“Okay, look,” Sam said, rubbing his cleft chin. “You’re assuming someone drank this guy’s blood—”
“Police said he’s missing about ten ounces of blood. Same as the other two attacks.”
“Alright. Let’s assume someone—or something—drank ten ounces from that poor guy. They said his neck looked chewed, dozens of stitches needed. If you’re gonna believe something ridiculous, go with a werewolf.”
Suddenly, that headline didn’t seem like simple clickbait. Ten ounces. Roughly the same amount my body needed daily, though half that offered cranky survival. So that was the typical amount a vampire needed to sustain until the next feeding. And the chewed neck like a werewolf bite? That was a real concern, not because werewolves were real (they’re not), but because biting into a human was not easy.
In theory, you first had to properly locate the carotid artery, then make sure it was easily accessible by positioning the head and neck the right way. Then you needed a well-placed bite—millimeters of accuracy here, from an angle where things are hard to see. I challenge any human to try and bite precisely into a piece of Red Vines stuck on a loaf of sourdough to gauge its difficulty. This was in addition to the fangs’ fairly mediocre ability to puncture.
Biting humans was messy. Factor in an especially scared nondonor human and tools to make the process smoother and, well, the result could easily be mistaken for werewolves.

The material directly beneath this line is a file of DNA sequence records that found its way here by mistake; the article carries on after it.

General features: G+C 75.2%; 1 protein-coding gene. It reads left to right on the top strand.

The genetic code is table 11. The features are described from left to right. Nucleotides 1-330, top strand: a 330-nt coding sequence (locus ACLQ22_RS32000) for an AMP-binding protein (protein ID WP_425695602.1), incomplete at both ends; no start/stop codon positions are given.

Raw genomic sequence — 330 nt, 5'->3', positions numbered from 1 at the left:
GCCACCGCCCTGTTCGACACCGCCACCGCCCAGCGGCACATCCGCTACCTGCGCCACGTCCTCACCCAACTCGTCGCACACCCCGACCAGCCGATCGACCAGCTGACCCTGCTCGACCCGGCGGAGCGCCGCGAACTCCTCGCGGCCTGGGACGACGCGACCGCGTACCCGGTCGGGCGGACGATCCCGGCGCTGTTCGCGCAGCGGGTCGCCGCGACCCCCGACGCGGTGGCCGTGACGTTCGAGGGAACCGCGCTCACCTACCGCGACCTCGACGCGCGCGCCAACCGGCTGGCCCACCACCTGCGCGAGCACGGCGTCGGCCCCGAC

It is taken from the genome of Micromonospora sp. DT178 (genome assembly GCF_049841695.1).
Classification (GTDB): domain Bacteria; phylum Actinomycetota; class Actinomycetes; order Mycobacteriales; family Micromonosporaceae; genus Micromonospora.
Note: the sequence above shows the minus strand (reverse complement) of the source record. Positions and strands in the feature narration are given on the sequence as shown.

With the hospital’s blood shortage, their conversation ratcheted my anxiety enough for me to mutter, “Oh shit.”
That little phrase pulled Sam and Turner away from the screen. Their desk chairs creaked as they turned my way, the headline—San Francisco’s Latest “Vampire Attack” Victim Stable In Hospital—now clearly visible on their monitor.
If there was a fixer working in the community, they weren’t doing a great job.
“Oh, hi, Louise,” Sam said. “Need anything?”
Blood bags. A safe community, one without rogue vampires possibly revealing ourselves to humans. While I was at it, someone to play in a band with—human or vampire—though right now neither seemed to be working out.
“No pickups today,” I managed as I pushed the cart through. “What pickups?” Sam asked, his thick eyebrows furrowing. “Expiring blood to pick up on second Fridays. You know,” I said, switching to a very bad generic European accent, “because I’m a vampire and I need to drink it instead of biting people on the neck.” That joke always worked, but doubly so today. Both men laughed, and I almost held up claw hands for emphasis. But no, that joke belonged only to me and Marshall. “I knew it,” Sam said, “you’re the vampire attacker.” “I thought you suspected a werewolf,” Turner said, an Irish lilt to his gravelly voice. “Sorry, boys. It’s a little more boring than that. Management tallies these and I don’t want to piss them off.” That was a lie; I knew they didn’t because otherwise I’d never get away with my theft.
“Right, right. Let me go check in on that.” Sam stood and went to the computer on the far desk, his leg catching his chair enough to kick it over a foot. “You’re right, our last delivery was low. Must not be as many donors. There’s a note saying this might be a thing for a few weeks but it doesn’t say why.”
Just like that, my food supply went from “comfortably fed” to “empty.”